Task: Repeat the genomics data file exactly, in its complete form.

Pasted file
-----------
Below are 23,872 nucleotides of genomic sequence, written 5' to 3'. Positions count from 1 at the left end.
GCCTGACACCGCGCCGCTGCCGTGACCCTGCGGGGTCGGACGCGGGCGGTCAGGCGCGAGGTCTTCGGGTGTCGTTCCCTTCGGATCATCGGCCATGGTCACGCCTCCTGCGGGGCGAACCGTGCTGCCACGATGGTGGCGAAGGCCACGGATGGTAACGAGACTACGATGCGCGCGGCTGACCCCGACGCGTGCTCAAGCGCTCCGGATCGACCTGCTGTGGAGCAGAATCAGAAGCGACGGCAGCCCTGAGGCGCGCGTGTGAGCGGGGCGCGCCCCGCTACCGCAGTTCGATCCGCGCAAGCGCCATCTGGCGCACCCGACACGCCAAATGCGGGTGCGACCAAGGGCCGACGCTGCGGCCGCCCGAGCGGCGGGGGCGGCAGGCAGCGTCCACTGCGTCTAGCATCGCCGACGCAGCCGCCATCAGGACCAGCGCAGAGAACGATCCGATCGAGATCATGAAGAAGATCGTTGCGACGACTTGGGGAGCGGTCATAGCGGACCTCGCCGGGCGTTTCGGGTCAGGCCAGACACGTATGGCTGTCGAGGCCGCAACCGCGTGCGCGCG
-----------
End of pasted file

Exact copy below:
Below are 23,872 nucleotides of genomic sequence, written 5' to 3'. Positions count from 1 at the left end.
GCCTGACACCGCGCCGCTGCCGTGACCCTGCGGGGTCGGACGCGGGCGGTCAGGCGCGAGGTCTTCGGGTGTCGTTCCCTTCGGATCATCGGCCATGGTCACGCCTCCTGCGGGGCGAACCGTGCTGCCACGATGGTGGCGAAGGCCACGGATGGTAACGAGACTACGATGCGCGCGGCTGACCCCGACGCGTGCTCAAGCGCTCCGGATCGACCTGCTGTGGAGCAGAATCAGAAGCGACGGCAGCCCTGAGGCGCGCGTGTGAGCGGGGCGCGCCCCGCTACCGCAGTTCGATCCGCGCAAGCGCCATCTGGCGCACCCGACACGCCAAATGCGGGTGCGACCAAGGGCCGACGCTGCGGCCGCCCGAGCGGCGGGGGCGGCAGGCAGCGTCCACTGCGTCTAGCATCGCCGACGCAGCCGCCATCAGGACCAGCGCAGAGAACGATCCGATCGAGATCATGAAGAAGATCGTTGCGACGACTTGGGGAGCGGTCATAGCGGACCTCGCCGGGCGTTTCGGGTCAGGCCAGACACGTATGGCTGTCGAGGCCGCAACCGCGTGCGCGCG